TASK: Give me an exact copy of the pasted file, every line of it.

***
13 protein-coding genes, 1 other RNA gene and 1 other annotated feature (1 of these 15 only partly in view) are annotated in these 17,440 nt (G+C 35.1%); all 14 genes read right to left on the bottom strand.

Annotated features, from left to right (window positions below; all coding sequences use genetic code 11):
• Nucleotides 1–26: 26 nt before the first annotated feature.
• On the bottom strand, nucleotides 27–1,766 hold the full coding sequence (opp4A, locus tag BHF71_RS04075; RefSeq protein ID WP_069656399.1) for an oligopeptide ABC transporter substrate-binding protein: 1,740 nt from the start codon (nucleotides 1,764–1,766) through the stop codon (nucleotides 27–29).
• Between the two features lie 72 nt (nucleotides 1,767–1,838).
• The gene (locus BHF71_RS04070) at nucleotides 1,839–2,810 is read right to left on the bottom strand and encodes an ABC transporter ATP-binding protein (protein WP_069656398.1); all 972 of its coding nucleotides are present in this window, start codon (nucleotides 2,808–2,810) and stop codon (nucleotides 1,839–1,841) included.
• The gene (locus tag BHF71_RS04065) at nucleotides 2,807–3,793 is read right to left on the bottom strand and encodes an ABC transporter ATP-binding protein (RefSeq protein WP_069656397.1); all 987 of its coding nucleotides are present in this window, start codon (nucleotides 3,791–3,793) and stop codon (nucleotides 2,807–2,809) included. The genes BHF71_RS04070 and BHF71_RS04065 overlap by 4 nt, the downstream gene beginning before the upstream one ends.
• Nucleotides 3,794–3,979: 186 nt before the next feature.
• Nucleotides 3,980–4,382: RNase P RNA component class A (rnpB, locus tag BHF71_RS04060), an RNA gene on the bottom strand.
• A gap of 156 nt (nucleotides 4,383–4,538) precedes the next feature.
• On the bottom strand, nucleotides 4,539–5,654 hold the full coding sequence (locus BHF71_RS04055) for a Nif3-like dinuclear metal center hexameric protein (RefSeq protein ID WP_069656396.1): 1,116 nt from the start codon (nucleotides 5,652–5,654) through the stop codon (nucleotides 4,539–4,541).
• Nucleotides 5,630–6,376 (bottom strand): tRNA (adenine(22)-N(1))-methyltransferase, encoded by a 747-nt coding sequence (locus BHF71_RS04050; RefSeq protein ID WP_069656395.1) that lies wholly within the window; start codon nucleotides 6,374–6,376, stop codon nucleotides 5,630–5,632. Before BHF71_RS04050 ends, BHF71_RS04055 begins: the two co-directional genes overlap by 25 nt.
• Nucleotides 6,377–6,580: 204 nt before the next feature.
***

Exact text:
13 protein-coding genes, 1 other RNA gene and 1 other annotated feature (1 of these 15 only partly in view) are annotated in these 17,440 nt (G+C 35.1%); all 14 genes read right to left on the bottom strand.

Annotated features, from left to right (window positions below; all coding sequences use genetic code 11):
• Nucleotides 1–26: 26 nt before the first annotated feature.
• On the bottom strand, nucleotides 27–1,766 hold the full coding sequence (opp4A, locus tag BHF71_RS04075; RefSeq protein ID WP_069656399.1) for an oligopeptide ABC transporter substrate-binding protein: 1,740 nt from the start codon (nucleotides 1,764–1,766) through the stop codon (nucleotides 27–29).
• Between the two features lie 72 nt (nucleotides 1,767–1,838).
• The gene (locus BHF71_RS04070) at nucleotides 1,839–2,810 is read right to left on the bottom strand and encodes an ABC transporter ATP-binding protein (protein WP_069656398.1); all 972 of its coding nucleotides are present in this window, start codon (nucleotides 2,808–2,810) and stop codon (nucleotides 1,839–1,841) included.
• The gene (locus tag BHF71_RS04065) at nucleotides 2,807–3,793 is read right to left on the bottom strand and encodes an ABC transporter ATP-binding protein (RefSeq protein WP_069656397.1); all 987 of its coding nucleotides are present in this window, start codon (nucleotides 3,791–3,793) and stop codon (nucleotides 2,807–2,809) included. The genes BHF71_RS04070 and BHF71_RS04065 overlap by 4 nt, the downstream gene beginning before the upstream one ends.
• Nucleotides 3,794–3,979: 186 nt before the next feature.
• Nucleotides 3,980–4,382: RNase P RNA component class A (rnpB, locus tag BHF71_RS04060), an RNA gene on the bottom strand.
• A gap of 156 nt (nucleotides 4,383–4,538) precedes the next feature.
• On the bottom strand, nucleotides 4,539–5,654 hold the full coding sequence (locus BHF71_RS04055) for a Nif3-like dinuclear metal center hexameric protein (RefSeq protein ID WP_069656396.1): 1,116 nt from the start codon (nucleotides 5,652–5,654) through the stop codon (nucleotides 4,539–4,541).
• Nucleotides 5,630–6,376 (bottom strand): tRNA (adenine(22)-N(1))-methyltransferase, encoded by a 747-nt coding sequence (locus BHF71_RS04050; RefSeq protein ID WP_069656395.1) that lies wholly within the window; start codon nucleotides 6,374–6,376, stop codon nucleotides 5,630–5,632. Before BHF71_RS04050 ends, BHF71_RS04055 begins: the two co-directional genes overlap by 25 nt.
• Nucleotides 6,377–6,580: 204 nt before the next feature.